Early death after discharge from emergency departments: analysis of national US insurance claims dataBMJ 2017; 356 doi: https://doi.org/10.1136/bmj.j239 (Published 01 February 2017) Cite this as: BMJ 2017;356:j239
- Ziad Obermeyer, assistant professor1 2 3,
- Brent Cohn, research assistant3,
- Michael Wilson, instructor1 3,
- Anupam B Jena, associate professor2,
- David M Cutler, professor4
- 1Department of Emergency Medicine, Harvard Medical School, Boston, MA 02115, USA
- 2Department of Health Care Policy, Harvard Medical School, Boston, MA 02115, USA
- 3Department of Emergency Medicine, Brigham and Women’s Hospital, Boston, MA 02115, USA
- 4Department of Economics, Harvard University, Cambridge, MA 02138, USA
- Correspondence to: Z Obermeyer
- Accepted 23 December 2016
Objective To measure incidence of early death after discharge from emergency departments, and explore potential sources of variation in risk by measurable aspects of hospitals and patients.
Design Retrospective cohort study.
Setting Claims data from the US Medicare program, covering visits to an emergency department, 2007-12.
Participants Nationally representative 20% sample of Medicare fee for service beneficiaries. As the focus was on generally healthy people living in the community, patients in nursing facilities, aged ≥90, receiving palliative or hospice care, or with a diagnosis of a life limiting illnesses, either during emergency department visits (for example, myocardial infarction) or in the year before (for example, malignancy) were excluded.
Main outcome measure Death within seven days after discharge from the emergency department, excluding patients transferred or admitted as inpatients.
Results Among discharged patients, 0.12% (12 375/10 093 678, in the 20% sample over 2007-12) died within seven days, or 10 093 per year nationally. Mean age at death was 69. Leading causes of death on death certificates were atherosclerotic heart disease (13.6%), myocardial infarction (10.3%), and chronic obstructive pulmonary disease (9.6%). Some 2.3% died of narcotic overdose, largely after visits for musculoskeletal problems. Hospitals in the lowest fifth of rates of inpatient admission from the emergency department had the highest rates of early death (0.27%)—3.4 times higher than hospitals in the highest fifth (0.08%)—despite the fact that hospitals with low admission rates served healthier populations, as measured by overall seven day mortality among all comers to the emergency department. Small increases in admission rate were linked to large decreases in risk. In multivariate analysis, emergency departments that saw higher volumes of patients (odds ratio 0.84, 95% confidence interval 0.81 to 0.86) and those with higher charges for visits (0.75, 0.74 to 0.77) had significantly fewer deaths. Certain diagnoses were more common among early deaths compared with other emergency department visits: altered mental status (risk ratio 4.4, 95% confidence interval 3.8 to 5.1), dyspnea (3.1, 2.9 to 3.4), and malaise/fatigue (3.0, 2.9 to 3.7).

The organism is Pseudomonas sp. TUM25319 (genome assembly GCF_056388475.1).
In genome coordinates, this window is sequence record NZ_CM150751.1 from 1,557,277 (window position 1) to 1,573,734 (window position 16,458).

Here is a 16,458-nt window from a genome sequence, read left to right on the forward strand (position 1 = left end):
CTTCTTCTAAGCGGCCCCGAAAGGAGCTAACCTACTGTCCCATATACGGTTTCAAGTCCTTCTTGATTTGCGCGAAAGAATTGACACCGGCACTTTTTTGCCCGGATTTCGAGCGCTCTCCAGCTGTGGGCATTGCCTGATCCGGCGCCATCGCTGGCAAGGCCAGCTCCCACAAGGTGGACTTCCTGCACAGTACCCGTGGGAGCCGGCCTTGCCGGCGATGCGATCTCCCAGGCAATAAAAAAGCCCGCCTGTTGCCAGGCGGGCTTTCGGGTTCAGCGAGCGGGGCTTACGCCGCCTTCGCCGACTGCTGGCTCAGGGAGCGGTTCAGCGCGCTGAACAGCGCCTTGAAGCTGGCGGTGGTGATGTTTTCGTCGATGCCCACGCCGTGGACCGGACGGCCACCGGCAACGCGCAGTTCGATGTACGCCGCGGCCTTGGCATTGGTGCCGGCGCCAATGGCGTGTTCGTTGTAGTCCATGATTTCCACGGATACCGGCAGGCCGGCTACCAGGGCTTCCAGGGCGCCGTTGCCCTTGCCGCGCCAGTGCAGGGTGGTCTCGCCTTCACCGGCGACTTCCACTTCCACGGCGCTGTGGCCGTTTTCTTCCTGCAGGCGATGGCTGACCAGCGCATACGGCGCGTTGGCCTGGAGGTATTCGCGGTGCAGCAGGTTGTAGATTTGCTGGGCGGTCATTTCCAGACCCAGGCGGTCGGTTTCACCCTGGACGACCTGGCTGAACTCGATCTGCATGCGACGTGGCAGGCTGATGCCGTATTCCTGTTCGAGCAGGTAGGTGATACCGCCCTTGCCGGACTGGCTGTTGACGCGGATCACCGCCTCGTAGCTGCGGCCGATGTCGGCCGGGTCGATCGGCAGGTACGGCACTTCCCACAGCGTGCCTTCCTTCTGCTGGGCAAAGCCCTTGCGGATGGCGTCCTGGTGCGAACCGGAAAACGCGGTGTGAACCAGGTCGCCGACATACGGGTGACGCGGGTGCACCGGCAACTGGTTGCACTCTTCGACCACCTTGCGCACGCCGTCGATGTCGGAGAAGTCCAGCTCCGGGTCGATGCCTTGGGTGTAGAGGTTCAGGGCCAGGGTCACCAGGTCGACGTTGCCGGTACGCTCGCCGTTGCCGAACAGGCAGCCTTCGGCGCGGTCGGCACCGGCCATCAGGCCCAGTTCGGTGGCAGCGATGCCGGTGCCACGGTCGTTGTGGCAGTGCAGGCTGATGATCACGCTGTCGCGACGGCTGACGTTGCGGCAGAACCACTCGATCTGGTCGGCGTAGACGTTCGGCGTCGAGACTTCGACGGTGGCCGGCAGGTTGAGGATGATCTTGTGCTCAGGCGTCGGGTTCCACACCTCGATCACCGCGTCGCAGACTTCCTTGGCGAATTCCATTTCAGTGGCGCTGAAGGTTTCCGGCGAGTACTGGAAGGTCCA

Conclusions Every year, a substantial number of Medicare beneficiaries die soon after discharge from emergency departments, despite no diagnosis of a life limiting illnesses recorded in their claims. Further research is needed to explore whether these deaths were preventable.
We thank David Peak for participating in the expert panel to classify groups of ICD codes into acute and chronic life limiting diagnoses and for his thoughtful advice on this project; and Tim Putnam for providing extremely valuable insights into emergency care in rural hospitals.
Contributors: ZO designed the study, wrote the manuscript, and obtained funding. BC and ZO performed data analysis. DMC, ABJ, and MW contributed to the design of the study and writing of the manuscript. All authors had full access to all of the data (including statistical reports and tables) in the study and can take responsibility for the integrity of the data and the accuracy of the data analysis.
Funding: This research was supported by a grant from the Office of the Director of the National Institutes of Health (DP5 OD012161) to ZO and a grant from the Laura and John Arnold Foundation. This research was independent from funders. The funder had no role in the study design; in the collection, analysis, and interpretation of data; in the writing of the report; or in the decision to submit the article for publication. The views presented here are those of the authors and not necessarily those of the Laura and John Arnold Foundation, its directors, officers, or staff.
Competing interests: All authors have completed the ICMJE uniform disclosure form at www.icmje.org/coi_disclosure.pdf and declare: no financial relationships with any organizations that might have an interest in the submitted work in the previous three years; no other relationships or activities that could appear to have influenced the submitted work.
Ethical approval: This study was approved by the institutional review boards of Partners HealthCare and the National Bureau of Economic Research.
Data sharing: No additional data available.
Transparency: The lead author affirms that the manuscript is an honest, accurate, and transparent account of the study being reported; that no important aspects of the study have been omitted; and that any discrepancies from the study as planned have been explained
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